Apple fans hope to see iTV at WWDC

Published: Jun. 5, 2012 at 11:02 PM CDT|Updated: Jul. 31, 2012 at 7:37 PM CDT
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Apple TV 1080p (image courtesy Apple Inc. ©2012)
Apple TV 1080p (image courtesy Apple Inc. ©2012)
Apple TV rear panel (image courtesy Apple Inc. ©2012)
Apple TV rear panel (image courtesy Apple Inc. ©2012)
Apple TV remote (image courtesy Apple Inc. ©2012)
Apple TV remote (image courtesy Apple Inc. ©2012)
BeClose dashboard (courtesy BeClose ©2012)
BeClose dashboard (courtesy BeClose ©2012)

Next week, the city of San Francisco will host the Apple Worldwide Developers Conference (WWDC), an annual gathering that gives developers an in-depth look at the latest in iOS and Mac OS X. As always, speculation about which new products will be unveiled has Apple fanboys in a frenzy.

The debut of the iPhone 5 is not anticipated. More likely is the launch of a thinner than ever before, re-designed MacBook Pro notebook line, featuring solid state hard drives and Intel's Ivy-bridge family of processors. Details about iOS 6 and an improved version of Siri are also expected to be forthcoming.

But what about Steve Jobs' trademark "one more thing?" If CEO Tim Cook adheres to his predecessor's format, what super-cool item will he save for last? Many are hoping it will be the Apple iTV, a full-size HD television set powered by an Apple-designed user interface.

Last week, at Walt Mossberg's All Things Digital (D10) conference, Apple's CEO hinted that the company was pondering an expansion of its TV offerings. Cook, however, declined to say one way or the other whether Apple was ready to start manufacturing big-screen TVs.

Apple's current foothold in video home entertainment is Apple TV, a set-top box featuring 1080p programming from iTunes, Netflix, and Vimeo. The cloud-based system also allows you to rent/purchase movies or buy TV shows from the iTunes Store, all of which can be viewed on a connected HDTV.

Apple TV currently offers over 15,000 movies and over 90,000 TV episodes. The user interface also offers live sports from MLB, NBA and NHL, as well as Internet content from YouTube and Flickr. You can also access purchased content you have stored on your iOS devices.

With AirPlay, you can even stream or mirror content from an iPad or iPhone to Apple TV, and  by using the Remote App, a free download available from the App Store, you can control Apple TV with an iPhone, iPad or iPod touch.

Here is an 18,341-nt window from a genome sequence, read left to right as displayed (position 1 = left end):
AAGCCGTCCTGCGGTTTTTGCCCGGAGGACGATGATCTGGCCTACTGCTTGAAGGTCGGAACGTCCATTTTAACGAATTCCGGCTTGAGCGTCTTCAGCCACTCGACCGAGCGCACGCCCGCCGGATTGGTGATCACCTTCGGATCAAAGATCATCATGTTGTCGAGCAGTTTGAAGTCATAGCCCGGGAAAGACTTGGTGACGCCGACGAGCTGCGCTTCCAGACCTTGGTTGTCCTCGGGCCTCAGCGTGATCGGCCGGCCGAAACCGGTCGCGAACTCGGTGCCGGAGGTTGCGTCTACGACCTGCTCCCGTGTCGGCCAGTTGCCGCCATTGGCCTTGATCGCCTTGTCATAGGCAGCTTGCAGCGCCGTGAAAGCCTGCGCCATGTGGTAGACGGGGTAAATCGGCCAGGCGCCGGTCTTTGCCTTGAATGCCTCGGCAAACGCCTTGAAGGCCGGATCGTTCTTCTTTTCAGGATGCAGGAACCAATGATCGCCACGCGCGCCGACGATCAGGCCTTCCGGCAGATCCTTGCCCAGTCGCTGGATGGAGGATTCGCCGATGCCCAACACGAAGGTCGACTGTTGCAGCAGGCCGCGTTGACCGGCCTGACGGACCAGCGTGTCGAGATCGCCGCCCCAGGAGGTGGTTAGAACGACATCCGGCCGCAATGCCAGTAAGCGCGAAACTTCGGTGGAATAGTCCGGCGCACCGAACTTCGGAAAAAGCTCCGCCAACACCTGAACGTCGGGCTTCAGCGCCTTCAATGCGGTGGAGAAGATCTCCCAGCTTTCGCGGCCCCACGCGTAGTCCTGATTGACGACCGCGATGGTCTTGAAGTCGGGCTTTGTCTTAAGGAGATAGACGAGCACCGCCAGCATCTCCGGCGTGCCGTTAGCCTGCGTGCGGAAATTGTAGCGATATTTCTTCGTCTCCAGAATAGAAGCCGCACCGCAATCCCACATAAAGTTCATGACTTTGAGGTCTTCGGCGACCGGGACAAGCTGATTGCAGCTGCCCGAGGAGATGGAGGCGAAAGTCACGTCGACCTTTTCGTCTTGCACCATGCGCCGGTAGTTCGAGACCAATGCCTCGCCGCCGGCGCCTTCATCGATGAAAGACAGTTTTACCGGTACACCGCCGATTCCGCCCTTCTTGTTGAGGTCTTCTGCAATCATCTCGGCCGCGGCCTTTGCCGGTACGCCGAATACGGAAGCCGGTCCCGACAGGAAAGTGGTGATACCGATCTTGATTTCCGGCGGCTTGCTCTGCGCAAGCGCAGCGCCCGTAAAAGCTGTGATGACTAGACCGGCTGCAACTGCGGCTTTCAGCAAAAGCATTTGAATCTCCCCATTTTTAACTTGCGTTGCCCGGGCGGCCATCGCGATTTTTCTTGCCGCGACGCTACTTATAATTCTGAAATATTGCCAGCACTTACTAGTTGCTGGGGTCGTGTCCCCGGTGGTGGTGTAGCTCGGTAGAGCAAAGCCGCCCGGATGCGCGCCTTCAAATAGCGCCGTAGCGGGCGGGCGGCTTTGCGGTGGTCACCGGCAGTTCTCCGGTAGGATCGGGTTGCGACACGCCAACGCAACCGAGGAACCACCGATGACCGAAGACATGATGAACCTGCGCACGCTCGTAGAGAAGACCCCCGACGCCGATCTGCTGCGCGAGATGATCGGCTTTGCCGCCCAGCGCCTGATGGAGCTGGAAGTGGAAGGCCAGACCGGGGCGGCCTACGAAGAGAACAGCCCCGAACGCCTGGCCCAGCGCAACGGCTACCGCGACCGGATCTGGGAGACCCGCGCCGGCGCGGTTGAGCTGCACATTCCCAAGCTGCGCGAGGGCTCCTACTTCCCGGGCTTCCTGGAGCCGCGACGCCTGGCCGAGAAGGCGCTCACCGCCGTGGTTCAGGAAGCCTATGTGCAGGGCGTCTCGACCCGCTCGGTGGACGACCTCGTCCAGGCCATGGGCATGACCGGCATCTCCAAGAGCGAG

I still think the Roku 2 XD has the advantage when it comes to content (see this Fox 8 Morning News video), particularly if you have Amazon Prime. Roku, however, doesn't offer AirPlay, support a wired Ethernet connection, or provide an optical audio output connection (S/PDIF). Apple TV does.

If you already own one or more iOS devices and don't care about Amazon Instant Video, free movies on Crackle, or the hundreds of special interest channels offered by Roku, Apple TV is probably the way to go. It fits beautifully into the iTunes-iOS device ecosystem.

Apple TV
has a suggested retail price of $99. Also required are a wireless/wired broadband Internet connection, an HD TV capable of 1080p/720p resolution, and an HDMI cable.

That takes care of the present. Now, let's see what happens onstage next week at Moscone West. Stay tuned.

Wireless system provides peace-of-mind for caregivers

We've all see the TV commercial where an elderly lady falls down and can't get up. If only she was wearing a personal alert pendant. Help would be there with the press of a button.

A wireless transmitter worn like a necklace seems like a good idea, but is this really the best way to provide emergency assistance for seniors living alone?

believes they have a better solution. The company offers an affordable wireless system comprised of a base unit and wireless sensors placed throughout the house. Once installed, the system actually learns the subject's daily routines, so significant changes do not go unnoticed.

After about two weeks, the subject's activities and patterns (eating, sleeping, comings and goings) are compiled into a baseline, called the dashboard, which authorized parties can access via the Internet. The web page also allows the system to be configured remotely.

Thereafter, if a deviation from the norm occurs, the dashboard displays alerts in red (causes of concern), yellow (notable events), or green (routine events). If it's a red alert, the software can also generate a text, email, or phone call.

Studies show that personal emergency response systems based simply on wearing a wireless panic button don't always work in real-life situations. The subject might not be wearing the device when a mishap occurs, might be too disoriented to press the button, or might be reluctant to have police or EMT personnel rush to the scene and break down the door.

BeClose is passive in nature, so the subject's inability or reluctance to "pull the trigger" never comes into play. The base station is totally wireless, the monitored apartment or home doesn't need an Internet connection, and the system doesn't use or interfere with land line telephone service.

The system can be equipped with wall-mounted alarm buttons, panic pendants, bed sensors, chair sensors, toilet seat sensors, motion sensors, water sensors, and door sensors, all battery-powered.

Although additional features are in the works, BeClose currently does not offer video surveillance, audio monitoring, or confirmation that subjects are taking their medication.

Systems start at $299 (with 3-sensors), plus $49/month (with 12-month contract) for the cellular monitoring service. Additional buttons and sensors are $75 each. For more information, visit